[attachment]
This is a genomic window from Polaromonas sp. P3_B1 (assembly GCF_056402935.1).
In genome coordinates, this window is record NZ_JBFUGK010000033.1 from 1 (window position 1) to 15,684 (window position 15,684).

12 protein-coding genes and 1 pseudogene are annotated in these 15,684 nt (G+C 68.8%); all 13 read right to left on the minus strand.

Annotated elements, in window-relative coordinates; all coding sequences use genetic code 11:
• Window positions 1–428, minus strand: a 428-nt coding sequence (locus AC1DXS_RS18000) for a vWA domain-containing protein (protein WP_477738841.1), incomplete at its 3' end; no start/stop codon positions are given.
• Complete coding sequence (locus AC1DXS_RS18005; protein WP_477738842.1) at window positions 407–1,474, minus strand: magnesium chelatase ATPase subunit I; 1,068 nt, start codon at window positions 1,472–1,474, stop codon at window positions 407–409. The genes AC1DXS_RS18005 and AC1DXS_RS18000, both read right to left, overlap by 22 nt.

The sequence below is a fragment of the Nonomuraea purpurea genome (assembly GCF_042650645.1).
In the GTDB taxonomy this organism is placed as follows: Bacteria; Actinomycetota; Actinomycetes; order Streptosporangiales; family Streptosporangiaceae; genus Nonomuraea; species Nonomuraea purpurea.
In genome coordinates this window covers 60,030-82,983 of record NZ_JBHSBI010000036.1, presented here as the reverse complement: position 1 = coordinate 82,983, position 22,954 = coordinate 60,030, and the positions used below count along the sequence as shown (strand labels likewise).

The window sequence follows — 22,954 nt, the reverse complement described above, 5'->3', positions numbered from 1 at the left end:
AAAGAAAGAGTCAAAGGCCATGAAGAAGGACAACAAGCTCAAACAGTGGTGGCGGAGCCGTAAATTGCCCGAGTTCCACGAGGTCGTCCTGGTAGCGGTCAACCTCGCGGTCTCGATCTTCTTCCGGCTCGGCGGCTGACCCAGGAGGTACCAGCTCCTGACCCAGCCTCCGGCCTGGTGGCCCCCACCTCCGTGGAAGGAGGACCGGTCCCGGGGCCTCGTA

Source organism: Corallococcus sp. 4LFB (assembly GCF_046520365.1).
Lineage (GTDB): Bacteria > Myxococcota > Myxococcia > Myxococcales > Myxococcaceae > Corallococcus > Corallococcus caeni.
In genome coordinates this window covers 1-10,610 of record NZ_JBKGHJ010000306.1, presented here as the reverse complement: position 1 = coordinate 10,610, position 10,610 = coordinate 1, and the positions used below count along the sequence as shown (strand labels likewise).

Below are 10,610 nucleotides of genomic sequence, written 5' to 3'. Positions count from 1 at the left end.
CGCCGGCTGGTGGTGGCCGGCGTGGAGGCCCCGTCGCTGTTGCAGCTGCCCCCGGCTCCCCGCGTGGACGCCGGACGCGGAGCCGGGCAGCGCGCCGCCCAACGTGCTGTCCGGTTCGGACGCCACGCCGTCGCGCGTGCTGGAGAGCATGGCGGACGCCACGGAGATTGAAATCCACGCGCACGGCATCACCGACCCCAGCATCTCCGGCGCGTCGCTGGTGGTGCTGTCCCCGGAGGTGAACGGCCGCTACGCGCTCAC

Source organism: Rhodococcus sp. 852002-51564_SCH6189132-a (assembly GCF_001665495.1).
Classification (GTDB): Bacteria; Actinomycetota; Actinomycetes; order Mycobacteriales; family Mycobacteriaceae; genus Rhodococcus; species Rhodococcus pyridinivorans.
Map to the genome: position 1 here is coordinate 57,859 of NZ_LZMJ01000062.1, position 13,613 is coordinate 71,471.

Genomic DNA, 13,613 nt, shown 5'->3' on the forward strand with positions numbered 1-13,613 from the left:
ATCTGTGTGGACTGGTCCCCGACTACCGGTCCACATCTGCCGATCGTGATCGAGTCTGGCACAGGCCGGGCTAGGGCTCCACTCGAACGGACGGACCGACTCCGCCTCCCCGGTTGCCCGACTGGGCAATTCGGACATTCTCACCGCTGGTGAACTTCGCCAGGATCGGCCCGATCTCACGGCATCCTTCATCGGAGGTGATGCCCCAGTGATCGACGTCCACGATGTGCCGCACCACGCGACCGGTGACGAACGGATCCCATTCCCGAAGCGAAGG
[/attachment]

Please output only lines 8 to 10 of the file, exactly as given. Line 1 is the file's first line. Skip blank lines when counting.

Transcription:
In the GTDB taxonomy this organism is placed as follows: Bacteria; Actinomycetota; Actinomycetes; order Streptosporangiales; family Streptosporangiaceae; genus Nonomuraea; species Nonomuraea purpurea.
In genome coordinates this window covers 60,030-82,983 of record NZ_JBHSBI010000036.1, presented here as the reverse complement: position 1 = coordinate 82,983, position 22,954 = coordinate 60,030, and the positions used below count along the sequence as shown (strand labels likewise).

The window sequence follows — 22,954 nt, the reverse complement described above, 5'->3', positions numbered from 1 at the left end: